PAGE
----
Suppliers' CO2 cuts lag behind

2nd February 2012


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  • Supply chain ,
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  • Procurement ,
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IEMA

Big businesses are being urged to do more to support their supply chains' sustainability efforts, after survey reveals 15% gap in the number of firms successfully cutting emissions

According to the latest survey from the Carbon Disclosure Project (CDP), 43% of the multinational companies participating in its supply chain programme have reduced their carbon footprint, but only 28% of their suppliers have done so.

The CDP’s 2011 survey of firms such as Vodafone, Pepsico and BT, reveals that while more are incorporating procurement into climate change strategies (90% of respondents, up from 79% in 2010) and more are offering suppliers incentives to cut their emissions (62%, up from 28% in 2010), fewer than 25% are actively helping their suppliers to identify the cost savings and revenue generated by their emissions cuts.

It also shows that despite 35% of responding companies financially benefiting from the carbon-reduction efforts of their suppliers, only 20% say they have put a monetary value on supply-chain initiatives.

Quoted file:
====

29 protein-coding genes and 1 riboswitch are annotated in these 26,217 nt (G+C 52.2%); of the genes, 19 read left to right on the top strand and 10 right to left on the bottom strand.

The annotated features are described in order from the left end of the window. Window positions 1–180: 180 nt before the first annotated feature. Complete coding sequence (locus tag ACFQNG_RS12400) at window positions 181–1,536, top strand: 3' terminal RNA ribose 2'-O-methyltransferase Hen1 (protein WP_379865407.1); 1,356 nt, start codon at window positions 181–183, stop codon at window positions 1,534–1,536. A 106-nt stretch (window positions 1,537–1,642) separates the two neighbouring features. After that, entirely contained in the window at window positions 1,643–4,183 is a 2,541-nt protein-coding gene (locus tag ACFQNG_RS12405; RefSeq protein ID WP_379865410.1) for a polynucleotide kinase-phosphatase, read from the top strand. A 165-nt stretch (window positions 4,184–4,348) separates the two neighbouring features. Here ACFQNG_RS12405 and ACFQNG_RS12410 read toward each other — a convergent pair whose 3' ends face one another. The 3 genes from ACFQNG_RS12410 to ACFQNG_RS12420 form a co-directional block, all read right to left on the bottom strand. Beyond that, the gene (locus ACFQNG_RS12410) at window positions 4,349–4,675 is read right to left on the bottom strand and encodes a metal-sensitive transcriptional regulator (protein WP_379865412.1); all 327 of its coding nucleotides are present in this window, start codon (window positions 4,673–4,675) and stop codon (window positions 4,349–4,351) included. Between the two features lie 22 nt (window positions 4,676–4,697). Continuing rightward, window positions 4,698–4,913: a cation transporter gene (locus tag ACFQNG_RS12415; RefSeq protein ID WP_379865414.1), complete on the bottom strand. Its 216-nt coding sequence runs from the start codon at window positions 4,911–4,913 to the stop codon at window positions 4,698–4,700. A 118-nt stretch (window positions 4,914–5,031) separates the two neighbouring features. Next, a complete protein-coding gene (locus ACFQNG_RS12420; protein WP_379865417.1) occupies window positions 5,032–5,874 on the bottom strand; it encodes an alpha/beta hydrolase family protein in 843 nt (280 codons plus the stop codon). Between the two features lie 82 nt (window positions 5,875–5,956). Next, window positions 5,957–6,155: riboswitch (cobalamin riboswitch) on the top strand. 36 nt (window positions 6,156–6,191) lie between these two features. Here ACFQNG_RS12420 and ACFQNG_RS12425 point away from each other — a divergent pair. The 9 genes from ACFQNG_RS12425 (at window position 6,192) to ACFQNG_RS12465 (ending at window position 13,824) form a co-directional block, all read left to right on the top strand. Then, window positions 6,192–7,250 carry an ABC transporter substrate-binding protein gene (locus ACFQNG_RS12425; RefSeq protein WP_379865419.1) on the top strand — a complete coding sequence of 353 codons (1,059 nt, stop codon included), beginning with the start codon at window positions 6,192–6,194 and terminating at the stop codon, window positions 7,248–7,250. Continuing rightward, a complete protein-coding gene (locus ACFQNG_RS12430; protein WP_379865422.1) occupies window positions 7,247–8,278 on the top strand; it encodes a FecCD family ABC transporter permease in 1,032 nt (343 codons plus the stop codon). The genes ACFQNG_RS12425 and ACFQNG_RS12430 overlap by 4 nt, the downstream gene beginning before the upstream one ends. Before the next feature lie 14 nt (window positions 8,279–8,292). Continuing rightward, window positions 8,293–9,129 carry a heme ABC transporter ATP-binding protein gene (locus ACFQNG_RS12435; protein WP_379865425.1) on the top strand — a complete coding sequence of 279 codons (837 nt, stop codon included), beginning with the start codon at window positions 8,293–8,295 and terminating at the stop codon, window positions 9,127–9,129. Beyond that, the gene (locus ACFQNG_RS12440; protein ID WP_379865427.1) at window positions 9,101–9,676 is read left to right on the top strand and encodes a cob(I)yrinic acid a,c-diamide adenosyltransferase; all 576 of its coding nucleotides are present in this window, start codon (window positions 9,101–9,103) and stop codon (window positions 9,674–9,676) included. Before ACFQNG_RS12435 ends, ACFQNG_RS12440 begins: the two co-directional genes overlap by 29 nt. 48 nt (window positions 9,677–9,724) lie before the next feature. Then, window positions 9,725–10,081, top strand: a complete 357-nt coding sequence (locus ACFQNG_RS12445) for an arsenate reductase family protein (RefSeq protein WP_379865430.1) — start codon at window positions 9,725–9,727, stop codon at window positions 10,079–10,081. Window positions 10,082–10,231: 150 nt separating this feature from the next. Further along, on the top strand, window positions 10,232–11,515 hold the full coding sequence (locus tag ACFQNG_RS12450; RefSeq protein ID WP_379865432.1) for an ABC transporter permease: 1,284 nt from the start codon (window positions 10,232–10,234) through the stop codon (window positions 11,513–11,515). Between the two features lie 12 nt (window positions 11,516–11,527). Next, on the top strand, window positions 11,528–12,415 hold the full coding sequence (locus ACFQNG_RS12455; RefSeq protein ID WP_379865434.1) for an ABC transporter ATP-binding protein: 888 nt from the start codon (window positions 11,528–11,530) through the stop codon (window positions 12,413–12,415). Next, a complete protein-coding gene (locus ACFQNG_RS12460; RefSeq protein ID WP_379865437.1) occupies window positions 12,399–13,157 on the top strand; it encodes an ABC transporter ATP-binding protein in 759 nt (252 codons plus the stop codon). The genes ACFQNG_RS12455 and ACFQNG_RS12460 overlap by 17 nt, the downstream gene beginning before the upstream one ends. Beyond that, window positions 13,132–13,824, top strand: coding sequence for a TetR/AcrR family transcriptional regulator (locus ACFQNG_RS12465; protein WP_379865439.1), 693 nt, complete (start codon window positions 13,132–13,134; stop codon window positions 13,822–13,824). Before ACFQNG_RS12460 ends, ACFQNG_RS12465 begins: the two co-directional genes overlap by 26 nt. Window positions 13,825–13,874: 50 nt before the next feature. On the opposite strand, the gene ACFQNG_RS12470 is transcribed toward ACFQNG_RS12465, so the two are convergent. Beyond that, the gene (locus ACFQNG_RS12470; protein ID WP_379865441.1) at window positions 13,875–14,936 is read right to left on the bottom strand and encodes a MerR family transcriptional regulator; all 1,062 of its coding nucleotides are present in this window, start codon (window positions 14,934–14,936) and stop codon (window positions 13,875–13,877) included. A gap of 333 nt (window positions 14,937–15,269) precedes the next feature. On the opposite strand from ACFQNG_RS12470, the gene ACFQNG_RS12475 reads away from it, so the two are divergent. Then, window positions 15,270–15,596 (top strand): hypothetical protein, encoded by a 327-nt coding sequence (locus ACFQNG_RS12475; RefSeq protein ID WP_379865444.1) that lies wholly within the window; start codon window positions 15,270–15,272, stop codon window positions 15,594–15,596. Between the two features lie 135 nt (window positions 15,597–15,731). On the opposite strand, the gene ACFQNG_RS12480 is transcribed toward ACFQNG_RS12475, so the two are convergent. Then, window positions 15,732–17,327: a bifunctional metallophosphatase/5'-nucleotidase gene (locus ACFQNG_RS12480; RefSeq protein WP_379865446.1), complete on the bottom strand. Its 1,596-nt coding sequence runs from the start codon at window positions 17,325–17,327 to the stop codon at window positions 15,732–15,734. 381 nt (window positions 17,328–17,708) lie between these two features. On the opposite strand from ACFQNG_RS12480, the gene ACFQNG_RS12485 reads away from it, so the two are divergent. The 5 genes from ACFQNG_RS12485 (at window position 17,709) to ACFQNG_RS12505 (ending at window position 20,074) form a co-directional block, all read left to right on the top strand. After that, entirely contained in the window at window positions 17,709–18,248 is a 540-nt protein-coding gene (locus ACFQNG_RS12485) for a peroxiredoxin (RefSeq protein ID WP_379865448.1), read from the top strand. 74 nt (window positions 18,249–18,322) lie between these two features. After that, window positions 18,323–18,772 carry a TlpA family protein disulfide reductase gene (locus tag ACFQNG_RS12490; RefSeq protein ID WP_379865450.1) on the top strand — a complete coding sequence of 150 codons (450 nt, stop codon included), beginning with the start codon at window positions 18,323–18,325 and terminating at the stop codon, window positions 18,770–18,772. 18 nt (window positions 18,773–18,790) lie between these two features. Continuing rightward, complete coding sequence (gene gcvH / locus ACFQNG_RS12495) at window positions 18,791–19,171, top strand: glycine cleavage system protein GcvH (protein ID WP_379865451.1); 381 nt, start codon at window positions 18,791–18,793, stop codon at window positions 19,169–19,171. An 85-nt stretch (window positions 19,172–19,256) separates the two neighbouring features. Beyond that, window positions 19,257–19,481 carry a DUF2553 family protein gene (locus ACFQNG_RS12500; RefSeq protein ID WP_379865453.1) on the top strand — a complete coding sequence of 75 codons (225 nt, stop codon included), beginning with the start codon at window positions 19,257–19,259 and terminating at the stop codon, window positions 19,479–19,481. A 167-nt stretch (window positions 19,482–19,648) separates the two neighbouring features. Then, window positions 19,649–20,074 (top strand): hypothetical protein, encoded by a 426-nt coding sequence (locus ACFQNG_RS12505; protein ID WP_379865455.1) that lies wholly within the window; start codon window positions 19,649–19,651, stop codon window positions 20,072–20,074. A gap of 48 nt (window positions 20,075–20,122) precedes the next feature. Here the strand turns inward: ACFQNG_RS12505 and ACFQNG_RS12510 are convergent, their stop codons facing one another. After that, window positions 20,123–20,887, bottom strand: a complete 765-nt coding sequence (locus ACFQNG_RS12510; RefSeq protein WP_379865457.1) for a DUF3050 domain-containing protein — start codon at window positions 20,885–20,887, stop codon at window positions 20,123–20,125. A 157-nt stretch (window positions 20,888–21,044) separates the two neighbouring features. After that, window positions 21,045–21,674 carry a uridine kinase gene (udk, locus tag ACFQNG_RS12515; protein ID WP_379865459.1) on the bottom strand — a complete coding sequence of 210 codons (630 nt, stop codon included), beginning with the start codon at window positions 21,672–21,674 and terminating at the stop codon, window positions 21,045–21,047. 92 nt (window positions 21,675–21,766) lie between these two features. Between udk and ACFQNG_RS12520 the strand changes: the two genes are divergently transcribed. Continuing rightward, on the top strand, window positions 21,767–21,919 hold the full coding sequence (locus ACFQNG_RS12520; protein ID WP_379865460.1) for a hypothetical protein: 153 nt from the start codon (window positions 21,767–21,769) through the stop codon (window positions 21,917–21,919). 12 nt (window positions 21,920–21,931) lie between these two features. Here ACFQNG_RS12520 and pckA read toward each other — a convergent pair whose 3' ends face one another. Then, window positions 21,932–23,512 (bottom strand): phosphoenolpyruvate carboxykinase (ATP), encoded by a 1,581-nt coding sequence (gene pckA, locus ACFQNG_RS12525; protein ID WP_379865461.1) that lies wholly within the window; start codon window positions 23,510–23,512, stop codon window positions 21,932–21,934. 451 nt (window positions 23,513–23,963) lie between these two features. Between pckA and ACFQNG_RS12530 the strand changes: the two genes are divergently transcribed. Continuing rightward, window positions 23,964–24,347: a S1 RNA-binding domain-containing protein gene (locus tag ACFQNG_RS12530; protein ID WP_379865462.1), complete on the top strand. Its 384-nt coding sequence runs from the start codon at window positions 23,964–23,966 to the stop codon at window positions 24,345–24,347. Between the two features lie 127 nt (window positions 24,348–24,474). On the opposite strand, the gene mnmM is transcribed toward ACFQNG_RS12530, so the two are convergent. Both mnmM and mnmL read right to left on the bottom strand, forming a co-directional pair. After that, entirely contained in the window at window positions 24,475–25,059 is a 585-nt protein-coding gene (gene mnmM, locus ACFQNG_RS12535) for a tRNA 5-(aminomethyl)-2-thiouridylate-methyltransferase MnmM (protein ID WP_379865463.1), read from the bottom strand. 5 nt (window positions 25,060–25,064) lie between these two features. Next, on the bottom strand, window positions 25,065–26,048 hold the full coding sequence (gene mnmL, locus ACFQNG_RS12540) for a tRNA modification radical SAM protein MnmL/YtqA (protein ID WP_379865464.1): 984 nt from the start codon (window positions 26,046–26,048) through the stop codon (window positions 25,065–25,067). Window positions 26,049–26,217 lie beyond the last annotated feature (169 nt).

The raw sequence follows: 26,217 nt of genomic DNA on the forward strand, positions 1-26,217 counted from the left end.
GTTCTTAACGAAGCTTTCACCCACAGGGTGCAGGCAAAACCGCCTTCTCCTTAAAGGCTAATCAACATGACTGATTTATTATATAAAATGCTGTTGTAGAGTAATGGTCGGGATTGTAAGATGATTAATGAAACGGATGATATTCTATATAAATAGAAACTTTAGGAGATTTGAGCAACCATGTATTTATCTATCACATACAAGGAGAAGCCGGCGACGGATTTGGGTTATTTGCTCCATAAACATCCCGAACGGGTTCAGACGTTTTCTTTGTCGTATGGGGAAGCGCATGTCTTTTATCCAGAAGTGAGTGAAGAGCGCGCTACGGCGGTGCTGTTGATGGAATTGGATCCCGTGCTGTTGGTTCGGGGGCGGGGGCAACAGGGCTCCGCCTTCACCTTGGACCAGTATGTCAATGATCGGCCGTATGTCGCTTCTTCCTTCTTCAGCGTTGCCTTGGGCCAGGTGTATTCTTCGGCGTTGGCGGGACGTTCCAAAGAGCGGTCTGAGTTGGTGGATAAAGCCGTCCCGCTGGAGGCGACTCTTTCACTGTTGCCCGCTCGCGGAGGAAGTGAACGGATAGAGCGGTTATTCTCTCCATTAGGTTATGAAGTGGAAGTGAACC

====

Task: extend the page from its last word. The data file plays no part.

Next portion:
The failure of companies to help their suppliers understand the business benefits of cutting carbon through greater energy and resource efficiency, will hamper their efforts to lower their scope three emissions and, potentially, future growth, argues the CDP.

“Those companies that are able to use this information to create sustainable, profitable growth through climate-resilient and emissions-efficient supply chains will be better positioned to capture market opportunities in the long term,” commented Gary Hanifan, global sustainability lead for supply chain at consulting firm Accenture, which co-authored the report.

Frances Way, program director for CDP, said the survey results confirm that while firms are evolving, carbon-efficient supply chains are some way off.

“Such a large shift in companies’ procurement models is encouraging but since these trends are only now emerging, we are yet to see a transformational impact on suppliers’ emissions,” she said.

As well as better communicating the value of cutting carbon, the CDP’s report concludes that big business must improve how they measure emissions reductions and tighten procurement requirements.

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